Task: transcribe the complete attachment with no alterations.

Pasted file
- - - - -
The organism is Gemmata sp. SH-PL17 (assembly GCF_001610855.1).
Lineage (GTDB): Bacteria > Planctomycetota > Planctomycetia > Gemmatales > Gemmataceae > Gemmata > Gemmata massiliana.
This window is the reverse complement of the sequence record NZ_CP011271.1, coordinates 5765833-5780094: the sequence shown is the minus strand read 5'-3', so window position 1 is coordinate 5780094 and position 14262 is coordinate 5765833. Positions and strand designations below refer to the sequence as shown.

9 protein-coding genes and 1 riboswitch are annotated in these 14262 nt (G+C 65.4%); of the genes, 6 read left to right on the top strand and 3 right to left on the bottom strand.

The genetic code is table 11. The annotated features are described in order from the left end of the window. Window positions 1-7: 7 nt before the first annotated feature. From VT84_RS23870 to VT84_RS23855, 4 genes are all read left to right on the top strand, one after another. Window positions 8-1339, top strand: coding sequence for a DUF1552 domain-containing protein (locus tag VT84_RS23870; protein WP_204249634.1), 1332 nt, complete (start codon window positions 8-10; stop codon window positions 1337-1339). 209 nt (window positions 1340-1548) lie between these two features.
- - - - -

The organism is Gemmata sp. SH-PL17 (assembly GCF_001610855.1).
Lineage (GTDB): Bacteria > Planctomycetota > Planctomycetia > Gemmatales > Gemmataceae > Gemmata > Gemmata massiliana.
This window is the reverse complement of the sequence record NZ_CP011271.1, coordinates 5765833-5780094: the sequence shown is the minus strand read 5'-3', so window position 1 is coordinate 5780094 and position 14262 is coordinate 5765833. Positions and strand designations below refer to the sequence as shown.

9 protein-coding genes and 1 riboswitch are annotated in these 14262 nt (G+C 65.4%); of the genes, 6 read left to right on the top strand and 3 right to left on the bottom strand.

The genetic code is table 11. The annotated features are described in order from the left end of the window. Window positions 1-7: 7 nt before the first annotated feature. From VT84_RS23870 to VT84_RS23855, 4 genes are all read left to right on the top strand, one after another. Window positions 8-1339, top strand: coding sequence for a DUF1552 domain-containing protein (locus tag VT84_RS23870; protein WP_204249634.1), 1332 nt, complete (start codon window positions 8-10; stop codon window positions 1337-1339). 209 nt (window positions 1340-1548) lie between these two features.